Leah Chase, Queen of Creole Cuisine & Activist, Dies At 96
Leah Chase, the legendary New Orleans chef known for her extraordinary Creole cuisine and as well for her role in feeding and orchestrating pivotal points of the civil rights movement, died on Saturday at the age of 96.
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As executive chef and co-owner of Dooky Chase’s restaurant, Chase made the eatery thee place for the African American community of New Orleans and a meeting place for organizers of the civil rights movement.
In 1946, Chase, with her signature big smile, transformed what was a casual sandwich shop into a destination dining establishment full of flavorful signature dishes, important conversation and much laughs. Many restaurants in the city’s famous French Quarter neighborhood were too expensive and for whites only, so she changed all that when her restaurant, Dooky Chase, began feeding civil rights icons like the Freedom Riders. It was one of the few places in the city of New Orleans where blacks and whites came together, sometimes illegally.
“See blacks had nothing, nothing at all. No nice places,” explained Chase to NPR. A little corner shop, or little something, but I saw on the other side of town, those nice restaurants, I said, ‘how come we can’t have that? A space where people can dress nice and feel comfortable sitting down, taking your time.'”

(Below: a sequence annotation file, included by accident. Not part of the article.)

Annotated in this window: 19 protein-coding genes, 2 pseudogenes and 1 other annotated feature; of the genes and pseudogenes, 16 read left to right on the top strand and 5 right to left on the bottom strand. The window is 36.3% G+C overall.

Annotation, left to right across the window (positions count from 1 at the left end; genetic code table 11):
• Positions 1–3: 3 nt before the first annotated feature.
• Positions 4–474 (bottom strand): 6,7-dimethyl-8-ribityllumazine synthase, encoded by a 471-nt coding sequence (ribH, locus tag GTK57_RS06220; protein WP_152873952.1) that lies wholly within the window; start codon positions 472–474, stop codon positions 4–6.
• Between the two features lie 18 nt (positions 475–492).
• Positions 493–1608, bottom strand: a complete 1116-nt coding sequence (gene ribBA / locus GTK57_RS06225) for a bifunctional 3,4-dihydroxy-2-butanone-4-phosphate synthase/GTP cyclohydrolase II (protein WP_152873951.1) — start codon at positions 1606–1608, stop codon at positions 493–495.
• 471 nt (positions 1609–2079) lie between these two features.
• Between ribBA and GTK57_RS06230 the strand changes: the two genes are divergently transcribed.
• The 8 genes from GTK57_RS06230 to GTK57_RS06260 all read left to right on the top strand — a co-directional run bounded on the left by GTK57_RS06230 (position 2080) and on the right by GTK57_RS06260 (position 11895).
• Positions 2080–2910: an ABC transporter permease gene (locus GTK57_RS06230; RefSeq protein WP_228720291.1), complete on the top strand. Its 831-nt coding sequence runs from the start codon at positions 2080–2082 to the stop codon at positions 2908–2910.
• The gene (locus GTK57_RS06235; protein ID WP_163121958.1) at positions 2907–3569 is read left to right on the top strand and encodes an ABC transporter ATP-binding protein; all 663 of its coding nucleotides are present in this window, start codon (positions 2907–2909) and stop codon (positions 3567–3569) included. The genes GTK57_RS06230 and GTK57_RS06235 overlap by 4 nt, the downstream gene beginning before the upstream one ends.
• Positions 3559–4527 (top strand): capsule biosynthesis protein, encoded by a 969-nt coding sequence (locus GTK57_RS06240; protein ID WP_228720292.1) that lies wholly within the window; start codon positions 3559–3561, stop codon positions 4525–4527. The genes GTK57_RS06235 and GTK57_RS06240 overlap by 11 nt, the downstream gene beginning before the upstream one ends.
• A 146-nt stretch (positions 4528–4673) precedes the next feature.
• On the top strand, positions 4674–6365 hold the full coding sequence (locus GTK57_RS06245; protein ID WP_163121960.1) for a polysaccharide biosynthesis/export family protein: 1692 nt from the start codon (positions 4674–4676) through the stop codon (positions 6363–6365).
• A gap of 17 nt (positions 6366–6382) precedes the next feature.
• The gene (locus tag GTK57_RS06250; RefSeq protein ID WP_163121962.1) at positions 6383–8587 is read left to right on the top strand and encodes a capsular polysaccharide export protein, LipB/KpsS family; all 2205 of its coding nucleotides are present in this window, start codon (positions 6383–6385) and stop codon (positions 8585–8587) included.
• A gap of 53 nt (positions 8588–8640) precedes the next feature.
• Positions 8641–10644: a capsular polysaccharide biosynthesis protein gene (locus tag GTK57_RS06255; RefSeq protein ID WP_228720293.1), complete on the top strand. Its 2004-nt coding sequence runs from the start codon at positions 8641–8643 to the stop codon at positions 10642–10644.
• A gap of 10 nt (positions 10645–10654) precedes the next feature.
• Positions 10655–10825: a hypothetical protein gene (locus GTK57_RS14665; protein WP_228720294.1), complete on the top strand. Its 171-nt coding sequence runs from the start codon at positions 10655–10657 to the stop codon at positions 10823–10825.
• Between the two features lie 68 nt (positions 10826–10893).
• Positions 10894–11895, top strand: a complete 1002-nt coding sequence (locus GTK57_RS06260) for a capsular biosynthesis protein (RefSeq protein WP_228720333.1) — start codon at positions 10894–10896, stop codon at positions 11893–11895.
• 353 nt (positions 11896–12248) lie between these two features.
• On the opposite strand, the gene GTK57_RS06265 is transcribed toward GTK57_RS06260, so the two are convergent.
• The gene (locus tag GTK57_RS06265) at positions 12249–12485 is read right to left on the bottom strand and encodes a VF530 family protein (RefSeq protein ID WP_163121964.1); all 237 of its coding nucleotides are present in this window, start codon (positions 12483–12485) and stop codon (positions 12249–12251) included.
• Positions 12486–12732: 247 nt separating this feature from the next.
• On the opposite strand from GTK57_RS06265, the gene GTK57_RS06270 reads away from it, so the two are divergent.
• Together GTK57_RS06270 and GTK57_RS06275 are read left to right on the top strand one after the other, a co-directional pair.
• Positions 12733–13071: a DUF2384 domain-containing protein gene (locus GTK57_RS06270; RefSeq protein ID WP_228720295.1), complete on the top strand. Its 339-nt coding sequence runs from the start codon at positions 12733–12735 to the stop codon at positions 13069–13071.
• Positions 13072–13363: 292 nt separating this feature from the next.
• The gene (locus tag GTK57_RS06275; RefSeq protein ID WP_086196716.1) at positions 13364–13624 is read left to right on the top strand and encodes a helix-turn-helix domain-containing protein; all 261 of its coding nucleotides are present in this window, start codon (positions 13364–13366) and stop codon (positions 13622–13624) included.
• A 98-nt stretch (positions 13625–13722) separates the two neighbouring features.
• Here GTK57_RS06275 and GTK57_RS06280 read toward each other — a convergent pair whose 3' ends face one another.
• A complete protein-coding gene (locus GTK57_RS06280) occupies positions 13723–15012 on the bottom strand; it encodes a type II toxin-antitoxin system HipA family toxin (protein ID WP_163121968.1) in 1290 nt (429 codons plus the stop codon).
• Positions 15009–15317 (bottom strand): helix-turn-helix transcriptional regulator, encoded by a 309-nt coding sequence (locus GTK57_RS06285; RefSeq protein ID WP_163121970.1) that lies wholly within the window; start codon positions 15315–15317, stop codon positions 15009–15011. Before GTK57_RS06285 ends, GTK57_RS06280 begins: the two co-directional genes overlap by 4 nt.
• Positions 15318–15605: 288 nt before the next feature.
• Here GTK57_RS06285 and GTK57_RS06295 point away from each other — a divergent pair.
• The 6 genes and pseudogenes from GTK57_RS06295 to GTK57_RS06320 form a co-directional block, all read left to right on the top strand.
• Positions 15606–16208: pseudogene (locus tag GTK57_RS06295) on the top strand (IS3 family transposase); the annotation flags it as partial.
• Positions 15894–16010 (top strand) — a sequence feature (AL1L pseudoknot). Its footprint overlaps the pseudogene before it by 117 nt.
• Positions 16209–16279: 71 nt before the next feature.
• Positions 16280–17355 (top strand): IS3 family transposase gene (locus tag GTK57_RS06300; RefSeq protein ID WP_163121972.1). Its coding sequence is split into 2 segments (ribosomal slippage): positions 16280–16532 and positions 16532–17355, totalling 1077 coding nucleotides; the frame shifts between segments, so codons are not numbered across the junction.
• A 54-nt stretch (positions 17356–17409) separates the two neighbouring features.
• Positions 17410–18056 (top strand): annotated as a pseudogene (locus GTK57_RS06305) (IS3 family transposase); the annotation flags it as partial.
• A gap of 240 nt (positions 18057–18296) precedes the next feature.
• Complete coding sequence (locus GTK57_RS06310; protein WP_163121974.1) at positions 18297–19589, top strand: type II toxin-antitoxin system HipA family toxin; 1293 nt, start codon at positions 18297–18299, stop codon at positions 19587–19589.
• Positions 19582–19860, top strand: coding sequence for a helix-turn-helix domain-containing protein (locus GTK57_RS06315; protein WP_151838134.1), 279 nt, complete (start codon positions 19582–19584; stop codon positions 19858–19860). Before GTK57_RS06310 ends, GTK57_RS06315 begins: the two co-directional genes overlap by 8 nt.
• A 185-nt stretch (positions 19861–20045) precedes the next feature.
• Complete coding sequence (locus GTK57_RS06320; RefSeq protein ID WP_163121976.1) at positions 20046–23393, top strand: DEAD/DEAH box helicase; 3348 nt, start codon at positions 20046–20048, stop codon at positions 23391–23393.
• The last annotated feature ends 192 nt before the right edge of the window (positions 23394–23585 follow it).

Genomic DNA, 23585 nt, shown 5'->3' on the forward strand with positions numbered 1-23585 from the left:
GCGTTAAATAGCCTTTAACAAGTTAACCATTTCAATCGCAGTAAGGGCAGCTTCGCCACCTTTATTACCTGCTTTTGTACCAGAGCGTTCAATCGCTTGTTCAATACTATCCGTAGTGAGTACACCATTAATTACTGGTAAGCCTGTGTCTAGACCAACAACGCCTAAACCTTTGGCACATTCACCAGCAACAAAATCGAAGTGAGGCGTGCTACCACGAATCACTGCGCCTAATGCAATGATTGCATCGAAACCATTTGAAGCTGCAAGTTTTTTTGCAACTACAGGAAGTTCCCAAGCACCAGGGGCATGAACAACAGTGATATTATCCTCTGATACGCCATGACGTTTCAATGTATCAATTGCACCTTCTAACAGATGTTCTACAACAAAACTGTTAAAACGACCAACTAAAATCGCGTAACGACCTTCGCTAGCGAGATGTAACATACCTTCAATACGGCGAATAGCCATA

Martin Luther King Jr., Presidents Barack Obama and George W. Bush, Nat King Cole and Ray Charles were just some of the famous guests who ate at Chase’s restaurant.
Plus, Chase knew what everyone’s favorite dish was: The Rev. Martin Luther King Sr. liked barbecued ribs, and James Baldwin preferred gumbo. The singer Sarah Vaughan ordered stuffed crab to go, and Nat King Cole always wanted eggs.
“In my dining room, we changed the course of America over a bowl of gumbo and some fried chicken,” you would hear her often say.
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Chase visited the restaurant frequently and continued to supervise the kitchen well into her 90s.
Now, a restaurant in the Louis Armstrong New Orleans Intentional (MSY) Airport will honor Leah Chase. The restaurant will be featured in the new terminal and will be called Leah’s Kitchen.
Chase’s grandson, Edgar Chase IV, will operate the restaurant which will serve classic creole cuisine, according to MSY.
In a statement given to NPR, Chase’s family said Leah wanted Dooky Chase’s restaurant to serve as a…